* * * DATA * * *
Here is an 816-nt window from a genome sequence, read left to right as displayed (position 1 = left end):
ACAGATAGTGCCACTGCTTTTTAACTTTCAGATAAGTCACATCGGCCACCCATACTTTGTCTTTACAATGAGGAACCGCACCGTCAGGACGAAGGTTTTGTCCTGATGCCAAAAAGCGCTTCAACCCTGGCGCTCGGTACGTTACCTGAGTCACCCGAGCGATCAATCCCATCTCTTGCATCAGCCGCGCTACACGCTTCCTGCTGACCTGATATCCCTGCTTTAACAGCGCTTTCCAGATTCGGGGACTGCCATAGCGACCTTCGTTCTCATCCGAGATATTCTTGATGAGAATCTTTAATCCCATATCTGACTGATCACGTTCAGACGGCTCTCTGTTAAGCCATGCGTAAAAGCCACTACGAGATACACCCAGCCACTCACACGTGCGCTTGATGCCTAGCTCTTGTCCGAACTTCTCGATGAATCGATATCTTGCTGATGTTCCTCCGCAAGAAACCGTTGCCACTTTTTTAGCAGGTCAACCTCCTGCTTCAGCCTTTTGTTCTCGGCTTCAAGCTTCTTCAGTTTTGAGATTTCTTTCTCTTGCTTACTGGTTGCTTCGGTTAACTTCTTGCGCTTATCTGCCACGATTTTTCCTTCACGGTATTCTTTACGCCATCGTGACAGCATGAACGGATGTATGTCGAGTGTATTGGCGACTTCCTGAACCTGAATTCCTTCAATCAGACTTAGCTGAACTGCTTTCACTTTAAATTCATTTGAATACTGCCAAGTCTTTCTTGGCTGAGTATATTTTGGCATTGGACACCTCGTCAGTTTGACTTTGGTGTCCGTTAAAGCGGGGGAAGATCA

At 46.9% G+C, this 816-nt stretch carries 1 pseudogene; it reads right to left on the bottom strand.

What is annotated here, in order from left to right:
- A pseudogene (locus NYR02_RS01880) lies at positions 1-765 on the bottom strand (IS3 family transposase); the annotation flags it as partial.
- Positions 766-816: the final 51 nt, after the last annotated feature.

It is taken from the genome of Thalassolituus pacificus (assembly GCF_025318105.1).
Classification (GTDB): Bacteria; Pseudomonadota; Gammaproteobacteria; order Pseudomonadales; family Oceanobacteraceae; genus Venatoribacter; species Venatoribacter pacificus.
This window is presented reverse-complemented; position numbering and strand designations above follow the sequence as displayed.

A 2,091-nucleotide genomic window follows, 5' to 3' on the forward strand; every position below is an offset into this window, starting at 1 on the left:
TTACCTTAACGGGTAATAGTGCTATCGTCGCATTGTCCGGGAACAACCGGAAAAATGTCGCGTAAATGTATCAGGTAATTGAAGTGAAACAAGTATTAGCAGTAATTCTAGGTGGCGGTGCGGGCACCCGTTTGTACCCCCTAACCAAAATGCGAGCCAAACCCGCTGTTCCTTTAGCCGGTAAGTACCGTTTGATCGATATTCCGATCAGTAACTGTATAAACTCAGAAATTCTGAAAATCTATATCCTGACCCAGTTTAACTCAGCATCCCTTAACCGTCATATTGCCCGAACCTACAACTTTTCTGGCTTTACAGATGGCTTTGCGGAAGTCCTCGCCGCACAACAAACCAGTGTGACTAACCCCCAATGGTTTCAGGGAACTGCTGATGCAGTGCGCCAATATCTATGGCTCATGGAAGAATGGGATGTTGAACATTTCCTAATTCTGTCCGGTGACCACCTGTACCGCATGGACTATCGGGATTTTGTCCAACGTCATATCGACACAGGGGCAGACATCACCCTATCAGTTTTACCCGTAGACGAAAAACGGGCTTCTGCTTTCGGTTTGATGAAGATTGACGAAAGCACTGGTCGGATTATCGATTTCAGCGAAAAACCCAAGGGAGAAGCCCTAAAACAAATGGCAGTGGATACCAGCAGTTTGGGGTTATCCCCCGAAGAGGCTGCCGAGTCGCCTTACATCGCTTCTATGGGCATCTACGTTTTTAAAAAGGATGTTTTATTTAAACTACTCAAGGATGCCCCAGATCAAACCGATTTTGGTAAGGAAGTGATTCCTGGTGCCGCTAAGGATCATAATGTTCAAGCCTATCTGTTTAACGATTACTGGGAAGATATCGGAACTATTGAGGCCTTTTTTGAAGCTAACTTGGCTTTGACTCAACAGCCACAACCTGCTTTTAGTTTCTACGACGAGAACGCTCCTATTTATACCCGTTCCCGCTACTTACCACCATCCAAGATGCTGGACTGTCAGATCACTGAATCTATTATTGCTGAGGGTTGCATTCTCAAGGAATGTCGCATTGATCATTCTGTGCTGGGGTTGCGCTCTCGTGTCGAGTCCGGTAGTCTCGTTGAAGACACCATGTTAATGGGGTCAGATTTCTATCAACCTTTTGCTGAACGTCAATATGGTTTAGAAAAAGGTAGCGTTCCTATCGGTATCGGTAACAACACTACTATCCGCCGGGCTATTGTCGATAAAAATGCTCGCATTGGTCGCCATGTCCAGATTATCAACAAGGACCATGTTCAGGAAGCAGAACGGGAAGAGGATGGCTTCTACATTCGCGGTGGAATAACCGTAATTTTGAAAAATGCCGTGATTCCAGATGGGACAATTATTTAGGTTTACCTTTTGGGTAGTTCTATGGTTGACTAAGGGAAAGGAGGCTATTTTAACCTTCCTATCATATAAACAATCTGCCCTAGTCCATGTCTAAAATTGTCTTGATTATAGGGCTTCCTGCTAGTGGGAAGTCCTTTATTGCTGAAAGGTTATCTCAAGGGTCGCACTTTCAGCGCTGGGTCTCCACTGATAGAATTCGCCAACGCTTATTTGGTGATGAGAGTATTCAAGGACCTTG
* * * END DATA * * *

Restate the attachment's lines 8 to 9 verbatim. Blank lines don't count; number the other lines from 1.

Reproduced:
Classification (GTDB): Bacteria; Pseudomonadota; Gammaproteobacteria; order Pseudomonadales; family Oceanobacteraceae; genus Venatoribacter; species Venatoribacter pacificus.
This window is presented reverse-complemented; position numbering and strand designations above follow the sequence as displayed.